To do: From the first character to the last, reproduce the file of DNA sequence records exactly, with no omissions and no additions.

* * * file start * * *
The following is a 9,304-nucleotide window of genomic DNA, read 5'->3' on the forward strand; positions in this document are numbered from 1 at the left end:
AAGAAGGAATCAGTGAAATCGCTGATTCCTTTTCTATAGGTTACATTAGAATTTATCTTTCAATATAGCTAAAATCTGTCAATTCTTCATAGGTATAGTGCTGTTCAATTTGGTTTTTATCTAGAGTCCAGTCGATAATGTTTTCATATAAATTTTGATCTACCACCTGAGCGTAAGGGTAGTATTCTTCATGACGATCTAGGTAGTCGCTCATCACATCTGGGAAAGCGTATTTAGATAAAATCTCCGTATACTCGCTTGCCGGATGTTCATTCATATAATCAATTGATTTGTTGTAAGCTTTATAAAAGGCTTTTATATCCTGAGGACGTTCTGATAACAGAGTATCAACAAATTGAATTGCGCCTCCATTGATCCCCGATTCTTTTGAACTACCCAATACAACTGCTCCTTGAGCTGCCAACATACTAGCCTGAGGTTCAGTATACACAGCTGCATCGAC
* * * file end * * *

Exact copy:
The following is a 9,304-nucleotide window of genomic DNA, read 5'->3' on the forward strand; positions in this document are numbered from 1 at the left end:
AAGAAGGAATCAGTGAAATCGCTGATTCCTTTTCTATAGGTTACATTAGAATTTATCTTTCAATATAGCTAAAATCTGTCAATTCTTCATAGGTATAGTGCTGTTCAATTTGGTTTTTATCTAGAGTCCAGTCGATAATGTTTTCATATAAATTTTGATCTACCACCTGAGCGTAAGGGTAGTATTCTTCATGACGATCTAGGTAGTCGCTCATCACATCTGGGAAAGCGTATTTAGATAAAATCTCCGTATACTCGCTTGCCGGATGTTCATTCATATAATCAATTGATTTGTTGTAAGCTTTATAAAAGGCTTTTATATCCTGAGGACGTTCTGATAACAGAGTATCAACAAATTGAATTGCGCCTCCATTGATCCCCGATTCTTTTGAACTACCCAATACAACTGCTCCTTGAGCTGCCAACATACTAGCCTGAGGTTCAGTATACACAGCTGCATCGAC